After the Fall

Discovering a deep and abiding aversion to asking for help

A recent tumble down a steep driveway has left me with a broken foot, a painful shoulder, and a bad case of powerlessness. Shod in a clunky black walking cast, I limp through my days in search of the next comfortable chair, preferably one with an adjoining ottoman.

I’m not good at this. Limping, that is. Also appearing helpless. Also being helpless. I used to look at people in these ortho-boots and think, well, really, how clumsy. I would ask the requisite “What happened?” and make the appropriate sympathetic noises, but my interior monologue was full of judgment. Why didn’t you watch where you were going? Why weren’t you more careful? And why are you appearing in public in that ugly contraption?

The shoe is on the other foot now. I was careful. I did watch where I was going. I fell down anyway. I am appearing in public because I have places to go and people to see. And if I have to stay inside for another single second, I will add insanity to my list of ailments.

The boot is bad enough. But for real discomfort, try dependence. Grocery store? Off limits. Places accessible only by stairs? Forget it. That eliminates an entire level of my house, including the laundry room. Cause for rejoicing, you might say. Briefly. Now that it’s impossible, I find that I actually miss doing an occasional load of wash, all that goal-directed sorting, folding, putting away. Not to mention ironing, a therapeutic chore if ever there was one.

Then there’s cooking, an activity I used to fantasize about skipping altogether. Wouldn’t it be heaven, I thought at the end of many a long day, to just sit here in front of the fire and let someone else do the chopping and stirring and broiling?

Here’s a news flash: It’s not. Well, it might be if I weren’t trying to orchestrate the meal from my easy chair. Use the medium skillet, not the small one. Preheat the oven. That pan is about to boil over. You get the picture.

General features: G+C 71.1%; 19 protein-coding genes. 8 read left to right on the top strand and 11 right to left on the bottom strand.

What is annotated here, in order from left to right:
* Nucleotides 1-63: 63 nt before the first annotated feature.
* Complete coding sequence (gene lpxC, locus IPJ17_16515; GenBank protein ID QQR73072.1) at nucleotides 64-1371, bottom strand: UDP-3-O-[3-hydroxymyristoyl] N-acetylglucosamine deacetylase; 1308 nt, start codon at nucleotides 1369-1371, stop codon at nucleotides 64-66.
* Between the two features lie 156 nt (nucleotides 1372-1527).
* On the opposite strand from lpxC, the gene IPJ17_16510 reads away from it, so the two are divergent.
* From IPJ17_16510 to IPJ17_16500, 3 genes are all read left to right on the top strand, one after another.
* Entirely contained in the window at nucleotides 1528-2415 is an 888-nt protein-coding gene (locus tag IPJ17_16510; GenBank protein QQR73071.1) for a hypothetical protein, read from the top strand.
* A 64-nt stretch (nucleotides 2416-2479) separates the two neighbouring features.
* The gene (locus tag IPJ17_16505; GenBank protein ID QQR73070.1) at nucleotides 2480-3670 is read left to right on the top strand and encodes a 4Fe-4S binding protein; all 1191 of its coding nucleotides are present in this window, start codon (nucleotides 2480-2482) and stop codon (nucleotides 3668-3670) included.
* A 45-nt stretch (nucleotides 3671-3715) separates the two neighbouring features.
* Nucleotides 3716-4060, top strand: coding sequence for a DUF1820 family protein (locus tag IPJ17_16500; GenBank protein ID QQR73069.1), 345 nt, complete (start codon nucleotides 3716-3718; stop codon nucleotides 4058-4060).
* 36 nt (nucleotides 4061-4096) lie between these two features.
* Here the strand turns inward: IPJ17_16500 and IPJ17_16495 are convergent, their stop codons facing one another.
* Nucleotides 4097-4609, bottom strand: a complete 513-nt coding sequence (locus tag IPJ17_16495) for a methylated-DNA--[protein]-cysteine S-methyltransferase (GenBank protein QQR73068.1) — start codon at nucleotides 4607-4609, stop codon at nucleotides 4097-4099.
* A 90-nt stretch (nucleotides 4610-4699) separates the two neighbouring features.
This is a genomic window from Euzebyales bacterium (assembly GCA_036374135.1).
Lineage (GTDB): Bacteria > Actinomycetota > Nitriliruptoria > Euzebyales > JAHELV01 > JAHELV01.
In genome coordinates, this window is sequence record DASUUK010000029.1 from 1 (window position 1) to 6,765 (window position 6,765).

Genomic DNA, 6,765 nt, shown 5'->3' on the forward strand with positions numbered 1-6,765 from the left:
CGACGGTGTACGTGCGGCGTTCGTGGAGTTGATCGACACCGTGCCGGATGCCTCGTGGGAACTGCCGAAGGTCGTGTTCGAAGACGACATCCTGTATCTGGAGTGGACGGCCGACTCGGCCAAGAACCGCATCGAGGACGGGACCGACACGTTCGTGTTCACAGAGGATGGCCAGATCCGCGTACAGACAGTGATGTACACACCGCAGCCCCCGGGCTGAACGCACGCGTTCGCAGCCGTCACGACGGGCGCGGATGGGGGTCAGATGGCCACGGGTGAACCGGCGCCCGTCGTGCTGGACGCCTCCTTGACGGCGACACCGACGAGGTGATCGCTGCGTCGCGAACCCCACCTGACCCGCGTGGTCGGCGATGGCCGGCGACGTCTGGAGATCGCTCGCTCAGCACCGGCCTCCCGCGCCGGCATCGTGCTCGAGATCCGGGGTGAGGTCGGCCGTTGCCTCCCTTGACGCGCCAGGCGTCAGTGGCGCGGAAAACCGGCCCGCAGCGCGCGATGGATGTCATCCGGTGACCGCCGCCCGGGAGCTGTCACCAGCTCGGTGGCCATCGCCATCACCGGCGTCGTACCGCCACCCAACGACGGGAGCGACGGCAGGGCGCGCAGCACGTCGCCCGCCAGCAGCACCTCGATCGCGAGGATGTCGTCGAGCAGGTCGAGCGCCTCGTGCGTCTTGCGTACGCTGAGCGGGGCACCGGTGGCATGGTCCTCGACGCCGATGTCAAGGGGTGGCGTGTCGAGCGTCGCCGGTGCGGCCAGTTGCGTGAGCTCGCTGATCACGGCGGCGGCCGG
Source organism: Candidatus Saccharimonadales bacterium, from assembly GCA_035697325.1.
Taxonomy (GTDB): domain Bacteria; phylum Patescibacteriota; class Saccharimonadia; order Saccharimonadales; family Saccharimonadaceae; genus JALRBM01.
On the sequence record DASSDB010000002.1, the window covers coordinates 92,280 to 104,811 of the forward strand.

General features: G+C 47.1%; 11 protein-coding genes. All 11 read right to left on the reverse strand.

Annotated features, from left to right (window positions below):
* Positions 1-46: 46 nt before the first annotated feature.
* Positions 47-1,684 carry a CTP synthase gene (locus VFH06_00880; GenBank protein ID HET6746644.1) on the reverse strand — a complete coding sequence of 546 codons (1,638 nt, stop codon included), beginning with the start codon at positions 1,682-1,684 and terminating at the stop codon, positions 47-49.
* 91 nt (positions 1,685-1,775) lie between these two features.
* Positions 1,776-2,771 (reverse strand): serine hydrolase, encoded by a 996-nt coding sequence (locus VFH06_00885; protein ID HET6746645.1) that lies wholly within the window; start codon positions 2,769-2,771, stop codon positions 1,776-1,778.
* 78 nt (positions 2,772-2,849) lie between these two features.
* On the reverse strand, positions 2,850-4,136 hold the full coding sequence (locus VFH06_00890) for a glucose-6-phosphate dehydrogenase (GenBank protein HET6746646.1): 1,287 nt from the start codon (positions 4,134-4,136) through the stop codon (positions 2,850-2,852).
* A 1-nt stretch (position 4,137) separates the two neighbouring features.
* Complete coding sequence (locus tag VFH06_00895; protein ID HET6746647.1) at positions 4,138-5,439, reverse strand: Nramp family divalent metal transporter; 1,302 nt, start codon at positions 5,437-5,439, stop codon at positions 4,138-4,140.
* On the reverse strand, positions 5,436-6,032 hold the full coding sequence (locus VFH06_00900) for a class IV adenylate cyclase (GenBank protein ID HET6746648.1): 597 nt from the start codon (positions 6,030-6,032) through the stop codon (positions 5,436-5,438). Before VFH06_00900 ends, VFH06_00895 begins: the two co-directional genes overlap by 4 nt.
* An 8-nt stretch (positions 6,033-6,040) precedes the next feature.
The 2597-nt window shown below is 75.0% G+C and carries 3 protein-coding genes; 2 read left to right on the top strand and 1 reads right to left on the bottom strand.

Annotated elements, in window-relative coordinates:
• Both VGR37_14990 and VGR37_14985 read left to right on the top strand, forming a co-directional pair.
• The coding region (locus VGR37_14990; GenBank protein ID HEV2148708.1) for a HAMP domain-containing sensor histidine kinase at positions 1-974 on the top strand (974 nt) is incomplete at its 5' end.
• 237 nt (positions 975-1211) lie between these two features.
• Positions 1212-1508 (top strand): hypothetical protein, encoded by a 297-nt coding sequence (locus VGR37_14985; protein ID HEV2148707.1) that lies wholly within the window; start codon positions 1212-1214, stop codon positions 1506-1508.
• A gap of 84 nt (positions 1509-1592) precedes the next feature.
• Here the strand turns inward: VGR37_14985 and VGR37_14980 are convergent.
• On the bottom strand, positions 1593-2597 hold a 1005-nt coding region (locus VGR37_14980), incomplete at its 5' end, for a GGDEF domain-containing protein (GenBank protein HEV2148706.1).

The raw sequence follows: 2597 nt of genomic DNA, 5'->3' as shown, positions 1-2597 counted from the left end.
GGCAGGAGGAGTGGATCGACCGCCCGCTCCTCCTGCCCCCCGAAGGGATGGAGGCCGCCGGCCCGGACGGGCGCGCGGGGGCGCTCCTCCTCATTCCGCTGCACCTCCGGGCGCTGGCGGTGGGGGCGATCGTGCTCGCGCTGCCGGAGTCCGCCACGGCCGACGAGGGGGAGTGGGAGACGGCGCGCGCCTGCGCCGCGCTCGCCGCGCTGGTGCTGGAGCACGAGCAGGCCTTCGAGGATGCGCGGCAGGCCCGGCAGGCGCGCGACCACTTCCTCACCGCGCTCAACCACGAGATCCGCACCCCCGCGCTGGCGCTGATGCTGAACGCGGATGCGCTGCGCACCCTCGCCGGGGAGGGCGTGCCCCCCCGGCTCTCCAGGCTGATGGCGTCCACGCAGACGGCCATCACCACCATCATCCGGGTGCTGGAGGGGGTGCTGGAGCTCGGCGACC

There’s nothing like immobility to put your character flaws in sharp perspective. Any illusions I may have cherished about patience or endurance are fading fast. Ditto cheerful acceptance of temporary inconvenience.

But of all the home truths I have faced in the past few weeks, the hardest is this: I have a deep and abiding aversion to asking for help. I don’t want to rely on the kindness of strangers. I don’t even want to rely on the kindness of friends and relations. Whatever needs doing, I do myself. That’s the way I operate, and up to now it’s worked just fine.

Only now it’s not working at all. Now making the bed or getting a cup of tea or picking up the dry cleaning are no longer the trivial tasks of daily living. Now they are requests, petitions, big, honking favors. On the balance sheet in my head, the current score is me: zero. Others: 80 million. When I finally kick the boot off, I will have to spend the rest of my days repaying the generous souls who have come to my aid in this clumsy, unlovely hour of need.

Or not. There is another option, a novel approach that floats in and out of my consciousness. I could embrace the notion of receiving as an act of grace. I could allow people to give freely, with no expectation of return. I could view this boring, limited interval as a rare opportunity for reflection. I could remember a little poem learned long ago: “Humility, that low, sweet root/From which all heavenly virtues shoot.”

We would rather be ruined than changed, wrote Auden. It’s a line that haunts me. Here, booted, hobbled, and face to face with human limitation, I wonder again if it’s true.

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